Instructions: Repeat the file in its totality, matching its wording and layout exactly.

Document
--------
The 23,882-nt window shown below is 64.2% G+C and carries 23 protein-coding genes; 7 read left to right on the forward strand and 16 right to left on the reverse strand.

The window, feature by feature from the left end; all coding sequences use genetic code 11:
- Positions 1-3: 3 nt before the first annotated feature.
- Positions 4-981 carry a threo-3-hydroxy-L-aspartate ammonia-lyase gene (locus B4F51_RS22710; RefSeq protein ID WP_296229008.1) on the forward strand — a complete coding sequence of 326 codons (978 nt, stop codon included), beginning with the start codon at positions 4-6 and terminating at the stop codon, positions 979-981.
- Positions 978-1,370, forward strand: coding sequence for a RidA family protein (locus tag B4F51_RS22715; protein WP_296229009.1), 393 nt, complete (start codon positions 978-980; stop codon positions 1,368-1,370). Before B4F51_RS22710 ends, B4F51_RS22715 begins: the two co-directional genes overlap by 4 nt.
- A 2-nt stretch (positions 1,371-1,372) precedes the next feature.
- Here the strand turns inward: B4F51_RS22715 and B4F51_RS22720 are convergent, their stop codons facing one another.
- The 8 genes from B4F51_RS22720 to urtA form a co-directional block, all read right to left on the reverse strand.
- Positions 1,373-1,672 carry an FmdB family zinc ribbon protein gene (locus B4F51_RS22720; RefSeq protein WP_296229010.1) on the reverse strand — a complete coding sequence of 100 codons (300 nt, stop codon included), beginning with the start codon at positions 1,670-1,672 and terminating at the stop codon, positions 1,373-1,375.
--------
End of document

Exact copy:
The 23,882-nt window shown below is 64.2% G+C and carries 23 protein-coding genes; 7 read left to right on the forward strand and 16 right to left on the reverse strand.

The window, feature by feature from the left end; all coding sequences use genetic code 11:
- Positions 1-3: 3 nt before the first annotated feature.
- Positions 4-981 carry a threo-3-hydroxy-L-aspartate ammonia-lyase gene (locus B4F51_RS22710; RefSeq protein ID WP_296229008.1) on the forward strand — a complete coding sequence of 326 codons (978 nt, stop codon included), beginning with the start codon at positions 4-6 and terminating at the stop codon, positions 979-981.
- Positions 978-1,370, forward strand: coding sequence for a RidA family protein (locus tag B4F51_RS22715; protein WP_296229009.1), 393 nt, complete (start codon positions 978-980; stop codon positions 1,368-1,370). Before B4F51_RS22710 ends, B4F51_RS22715 begins: the two co-directional genes overlap by 4 nt.
- A 2-nt stretch (positions 1,371-1,372) precedes the next feature.
- Here the strand turns inward: B4F51_RS22715 and B4F51_RS22720 are convergent, their stop codons facing one another.
- The 8 genes from B4F51_RS22720 to urtA form a co-directional block, all read right to left on the reverse strand.
- Positions 1,373-1,672 carry an FmdB family zinc ribbon protein gene (locus B4F51_RS22720; RefSeq protein WP_296229010.1) on the reverse strand — a complete coding sequence of 100 codons (300 nt, stop codon included), beginning with the start codon at positions 1,670-1,672 and terminating at the stop codon, positions 1,373-1,375.